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Five Things to Do While Waiting on Responses From Research Contacts

July 3, 2008 0 comments

Last week I told you how to research publishers and agents, and today I'm going to list five things you can do while waiting on responses from your research contacts. With that said, let's explore what you could be doing while you're waiting to find out if the publisher or agent your researching appears to be replicable.

1. Write the query letter for your fiction novel.
2. Prepare your chapter-by-chapter outline.
3. Write the synopsis/proposal for your fiction novel.
4. Catch up on work you've put on the back burner.
5. Compile a list of possible book reviewers for your fiction novel.

All of the five things mentioned above will be needed once the responses start to come in and you begin contacting the publishers or agents that you believe checked out to be replicable. However, don't just submit what you think they'll want, check their guidelines first to find out what they want you to submit. Some may want a query letter first, and others may want a query letter as well as the synopsis/proposal. If you send them what you think they want without following the advice and instructions in their guidelines, you'll increase your chances of having your submission land in the publisher or agent's "slush" pile, and I'm sure you don't want that to happen.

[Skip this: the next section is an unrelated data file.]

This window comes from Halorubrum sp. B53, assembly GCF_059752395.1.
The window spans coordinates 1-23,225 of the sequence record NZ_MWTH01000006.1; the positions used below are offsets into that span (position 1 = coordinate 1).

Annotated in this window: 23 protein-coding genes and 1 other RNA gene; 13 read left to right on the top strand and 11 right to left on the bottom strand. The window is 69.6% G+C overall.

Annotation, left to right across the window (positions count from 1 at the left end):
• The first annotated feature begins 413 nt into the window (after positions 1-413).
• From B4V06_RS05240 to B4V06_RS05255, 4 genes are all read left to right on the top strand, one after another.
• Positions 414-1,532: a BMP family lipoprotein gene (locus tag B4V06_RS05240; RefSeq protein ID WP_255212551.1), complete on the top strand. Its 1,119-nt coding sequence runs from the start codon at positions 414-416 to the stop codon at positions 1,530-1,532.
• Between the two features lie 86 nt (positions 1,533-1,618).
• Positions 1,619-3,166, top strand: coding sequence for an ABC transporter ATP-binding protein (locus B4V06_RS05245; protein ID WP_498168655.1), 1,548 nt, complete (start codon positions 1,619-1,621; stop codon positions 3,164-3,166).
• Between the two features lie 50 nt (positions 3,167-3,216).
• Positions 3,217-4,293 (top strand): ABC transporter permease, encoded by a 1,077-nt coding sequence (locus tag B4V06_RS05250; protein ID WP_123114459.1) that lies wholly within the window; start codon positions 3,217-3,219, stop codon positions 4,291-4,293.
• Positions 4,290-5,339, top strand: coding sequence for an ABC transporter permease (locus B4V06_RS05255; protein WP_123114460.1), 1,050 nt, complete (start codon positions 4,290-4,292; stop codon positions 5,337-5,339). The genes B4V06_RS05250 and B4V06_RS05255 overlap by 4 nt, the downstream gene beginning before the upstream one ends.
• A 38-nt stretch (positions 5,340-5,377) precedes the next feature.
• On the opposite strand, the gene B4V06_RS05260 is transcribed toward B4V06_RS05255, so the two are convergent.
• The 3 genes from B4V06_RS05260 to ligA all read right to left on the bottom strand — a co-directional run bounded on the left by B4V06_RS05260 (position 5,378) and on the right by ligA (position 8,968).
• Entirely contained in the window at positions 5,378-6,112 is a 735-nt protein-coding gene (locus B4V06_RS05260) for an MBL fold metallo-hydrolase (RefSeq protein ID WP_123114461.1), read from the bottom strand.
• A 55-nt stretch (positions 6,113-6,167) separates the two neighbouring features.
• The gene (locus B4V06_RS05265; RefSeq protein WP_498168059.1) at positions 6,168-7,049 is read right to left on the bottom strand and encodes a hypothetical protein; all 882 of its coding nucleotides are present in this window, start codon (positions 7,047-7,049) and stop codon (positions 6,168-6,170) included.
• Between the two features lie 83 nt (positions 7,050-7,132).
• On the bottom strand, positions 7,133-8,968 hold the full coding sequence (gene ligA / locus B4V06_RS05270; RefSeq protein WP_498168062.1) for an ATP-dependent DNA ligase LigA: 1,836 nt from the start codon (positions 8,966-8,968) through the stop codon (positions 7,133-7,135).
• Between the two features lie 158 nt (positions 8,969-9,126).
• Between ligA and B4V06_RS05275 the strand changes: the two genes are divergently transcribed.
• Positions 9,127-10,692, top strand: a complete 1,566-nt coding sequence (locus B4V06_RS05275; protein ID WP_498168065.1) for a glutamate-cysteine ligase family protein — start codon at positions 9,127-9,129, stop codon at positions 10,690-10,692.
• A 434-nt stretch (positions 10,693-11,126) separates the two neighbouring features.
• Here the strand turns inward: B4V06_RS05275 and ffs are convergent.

Join me again next Thursday to learn how to increase your chances of being reviewed, where to find book reviewers and more in part seven of my Fiction Writing Tips series.

What do you do while waiting on responses from your research contacts? Share it with us in the comments area. By sharing what you do in the comments area below, you'll earn yourself an entry in my Mentoring Session Contest.

Additional reading:

Make the Perfect Pitch: The Novel Query, by Kelly James-Enger.

Mastering the Dreaded Synopsis - Condensing Your Novel, by Lee Masterson.

Writing a Synopsis From the Ground Up, by Dee-Ann Latona LeBlanc.

Helpful books:

A Writer's Guide to Fiction, by Elizabeth Lyon.

The Writer's Guide to Queries, Pitches & Proposals, by Moira Anderson Allen.

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